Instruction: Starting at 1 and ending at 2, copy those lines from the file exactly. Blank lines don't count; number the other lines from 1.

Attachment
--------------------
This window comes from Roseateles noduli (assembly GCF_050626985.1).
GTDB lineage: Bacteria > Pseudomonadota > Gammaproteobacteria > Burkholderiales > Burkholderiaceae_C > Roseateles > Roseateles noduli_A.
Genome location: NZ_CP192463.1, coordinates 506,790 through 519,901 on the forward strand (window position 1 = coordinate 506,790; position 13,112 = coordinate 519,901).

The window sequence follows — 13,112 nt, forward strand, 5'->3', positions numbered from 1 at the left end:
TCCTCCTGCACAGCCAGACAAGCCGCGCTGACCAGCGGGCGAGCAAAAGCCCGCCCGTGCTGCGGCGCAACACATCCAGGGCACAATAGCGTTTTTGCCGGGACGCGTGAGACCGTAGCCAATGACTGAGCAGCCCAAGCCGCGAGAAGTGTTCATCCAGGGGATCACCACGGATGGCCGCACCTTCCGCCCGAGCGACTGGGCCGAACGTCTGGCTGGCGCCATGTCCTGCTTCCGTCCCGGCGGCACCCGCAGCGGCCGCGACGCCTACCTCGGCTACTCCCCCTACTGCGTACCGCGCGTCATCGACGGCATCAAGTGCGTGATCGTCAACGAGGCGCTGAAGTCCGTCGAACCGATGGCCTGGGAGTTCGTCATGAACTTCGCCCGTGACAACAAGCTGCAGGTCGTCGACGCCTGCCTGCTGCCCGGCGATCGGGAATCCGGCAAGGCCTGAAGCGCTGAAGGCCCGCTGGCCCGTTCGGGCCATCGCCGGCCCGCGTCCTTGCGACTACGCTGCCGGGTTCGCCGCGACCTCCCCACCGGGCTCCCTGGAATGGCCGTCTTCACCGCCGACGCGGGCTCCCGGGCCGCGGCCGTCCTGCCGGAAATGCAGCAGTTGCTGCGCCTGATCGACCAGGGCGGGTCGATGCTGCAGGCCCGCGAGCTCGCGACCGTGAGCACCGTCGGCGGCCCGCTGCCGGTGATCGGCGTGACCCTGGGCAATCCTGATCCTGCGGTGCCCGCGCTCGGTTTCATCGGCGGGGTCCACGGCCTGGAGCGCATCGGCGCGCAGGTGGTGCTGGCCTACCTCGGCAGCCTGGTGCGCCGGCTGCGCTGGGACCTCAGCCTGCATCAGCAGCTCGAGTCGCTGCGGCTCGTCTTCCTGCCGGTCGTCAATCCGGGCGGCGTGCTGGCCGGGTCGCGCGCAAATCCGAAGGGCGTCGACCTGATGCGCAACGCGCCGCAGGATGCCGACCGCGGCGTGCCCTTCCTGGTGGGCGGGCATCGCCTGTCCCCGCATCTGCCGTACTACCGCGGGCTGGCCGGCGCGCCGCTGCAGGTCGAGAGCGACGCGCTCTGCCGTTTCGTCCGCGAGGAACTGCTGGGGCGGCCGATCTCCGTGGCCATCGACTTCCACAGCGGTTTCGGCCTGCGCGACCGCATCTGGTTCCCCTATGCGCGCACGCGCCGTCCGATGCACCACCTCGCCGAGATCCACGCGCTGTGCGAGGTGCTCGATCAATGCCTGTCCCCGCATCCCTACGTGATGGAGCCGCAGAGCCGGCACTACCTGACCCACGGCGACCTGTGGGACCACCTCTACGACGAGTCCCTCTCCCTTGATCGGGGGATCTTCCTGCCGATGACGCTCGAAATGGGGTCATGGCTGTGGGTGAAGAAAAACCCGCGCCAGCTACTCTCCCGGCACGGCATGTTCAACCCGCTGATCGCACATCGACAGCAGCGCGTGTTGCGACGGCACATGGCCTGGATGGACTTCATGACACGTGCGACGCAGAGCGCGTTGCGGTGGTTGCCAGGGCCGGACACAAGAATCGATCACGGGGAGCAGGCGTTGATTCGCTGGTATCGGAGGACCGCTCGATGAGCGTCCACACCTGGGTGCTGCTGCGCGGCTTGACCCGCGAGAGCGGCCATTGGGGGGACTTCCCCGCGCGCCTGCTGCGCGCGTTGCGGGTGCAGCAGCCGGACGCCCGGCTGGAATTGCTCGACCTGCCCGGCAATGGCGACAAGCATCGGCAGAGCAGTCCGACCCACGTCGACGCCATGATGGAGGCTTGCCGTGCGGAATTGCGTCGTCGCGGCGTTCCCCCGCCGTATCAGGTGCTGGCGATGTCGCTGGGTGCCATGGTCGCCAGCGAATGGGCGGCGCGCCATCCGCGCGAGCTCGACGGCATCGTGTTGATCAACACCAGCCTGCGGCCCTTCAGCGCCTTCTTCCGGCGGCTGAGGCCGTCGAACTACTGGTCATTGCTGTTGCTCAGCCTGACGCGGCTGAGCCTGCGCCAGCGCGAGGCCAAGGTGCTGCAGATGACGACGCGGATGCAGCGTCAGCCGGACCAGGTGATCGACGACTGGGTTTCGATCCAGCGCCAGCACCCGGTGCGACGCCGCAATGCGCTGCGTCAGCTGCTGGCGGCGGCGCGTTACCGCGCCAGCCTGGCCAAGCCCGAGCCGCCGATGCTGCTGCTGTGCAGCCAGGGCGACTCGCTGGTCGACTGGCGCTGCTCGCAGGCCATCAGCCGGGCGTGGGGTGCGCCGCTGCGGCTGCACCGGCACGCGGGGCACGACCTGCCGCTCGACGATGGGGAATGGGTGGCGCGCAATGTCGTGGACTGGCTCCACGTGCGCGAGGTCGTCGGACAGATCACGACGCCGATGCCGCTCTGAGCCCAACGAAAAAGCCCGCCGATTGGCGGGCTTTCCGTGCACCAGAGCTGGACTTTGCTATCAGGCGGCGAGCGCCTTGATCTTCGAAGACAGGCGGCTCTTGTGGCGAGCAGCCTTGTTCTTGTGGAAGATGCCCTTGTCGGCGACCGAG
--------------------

This window comes from Roseateles noduli (assembly GCF_050626985.1).
GTDB lineage: Bacteria > Pseudomonadota > Gammaproteobacteria > Burkholderiales > Burkholderiaceae_C > Roseateles > Roseateles noduli_A.